For any author—and publisher—navigating the sea of digital-book retailers is no easy feat. Amazon, iBookstore, and Barnes & Noble are the well-known giants, together accounting for an estimated 95% of the ebook market. But what about those other e-retailers making a splash: Kobo, Samsung, Sony, Google Play, and Baker & Taylor? Below we dive into these emerging markets:
Occasionally an author will see a listing for her book on a website she's had no previous contact with. Of course, the immediate question is, "Why are they selling my book? I never engaged with them to do so."
Chances are, they're not really selling it. When an author registers an ISBN with Bowker, that information goes into Bowker's Books in Print database. Many booksellers license BIP, and list the entire contents of it on their websites. They probably haven't made vendor agreements with many of the publishers in Books in Print. They're not stocking the books in their warehouses. If they receive enough orders for the book, they'll track down the publisher and arrange a vendor agreement.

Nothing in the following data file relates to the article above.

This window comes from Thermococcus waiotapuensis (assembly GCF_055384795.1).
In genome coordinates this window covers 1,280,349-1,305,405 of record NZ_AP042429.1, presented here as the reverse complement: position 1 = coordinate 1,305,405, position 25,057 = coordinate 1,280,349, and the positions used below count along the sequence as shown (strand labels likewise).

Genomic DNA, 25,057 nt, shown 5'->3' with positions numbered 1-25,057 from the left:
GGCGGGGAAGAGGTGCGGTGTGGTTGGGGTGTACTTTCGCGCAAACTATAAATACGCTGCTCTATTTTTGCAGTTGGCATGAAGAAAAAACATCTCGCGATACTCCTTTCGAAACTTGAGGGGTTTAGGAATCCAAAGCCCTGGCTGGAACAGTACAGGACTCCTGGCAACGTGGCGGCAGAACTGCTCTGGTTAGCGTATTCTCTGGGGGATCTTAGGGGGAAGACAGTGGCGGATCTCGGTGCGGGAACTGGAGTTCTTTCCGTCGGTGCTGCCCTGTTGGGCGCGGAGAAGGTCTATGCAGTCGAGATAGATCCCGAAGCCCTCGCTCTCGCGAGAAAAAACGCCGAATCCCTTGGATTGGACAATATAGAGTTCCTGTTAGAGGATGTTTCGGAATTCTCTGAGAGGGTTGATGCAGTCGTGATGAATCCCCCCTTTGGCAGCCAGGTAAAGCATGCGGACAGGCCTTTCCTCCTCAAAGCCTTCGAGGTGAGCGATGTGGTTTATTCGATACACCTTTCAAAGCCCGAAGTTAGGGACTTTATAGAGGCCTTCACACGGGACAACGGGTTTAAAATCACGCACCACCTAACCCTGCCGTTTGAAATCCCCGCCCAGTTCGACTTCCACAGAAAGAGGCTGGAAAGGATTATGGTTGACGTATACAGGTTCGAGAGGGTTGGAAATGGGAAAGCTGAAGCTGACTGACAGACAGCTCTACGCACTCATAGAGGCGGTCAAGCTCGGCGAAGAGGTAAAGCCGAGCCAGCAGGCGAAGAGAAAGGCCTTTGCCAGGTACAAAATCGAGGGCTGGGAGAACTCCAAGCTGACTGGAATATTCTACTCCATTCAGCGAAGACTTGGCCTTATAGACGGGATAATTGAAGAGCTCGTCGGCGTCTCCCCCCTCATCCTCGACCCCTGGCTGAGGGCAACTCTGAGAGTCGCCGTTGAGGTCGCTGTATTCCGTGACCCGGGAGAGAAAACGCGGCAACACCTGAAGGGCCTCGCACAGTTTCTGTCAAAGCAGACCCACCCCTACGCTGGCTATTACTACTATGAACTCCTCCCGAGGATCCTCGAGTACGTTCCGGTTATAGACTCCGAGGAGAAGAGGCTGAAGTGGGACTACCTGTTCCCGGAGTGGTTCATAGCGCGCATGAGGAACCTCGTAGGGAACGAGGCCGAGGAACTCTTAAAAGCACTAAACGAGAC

As a publisher, the bookstore is actually your customer. And of course you want to give your customer good service.
Customers respond well when they are treated well. They buy more of your product. So it's very much in your interest to treat booksellers the way they want to be treated, even if it means a little extra work and thought; bookstores are the portal to your readers.
Some general rules of thumb: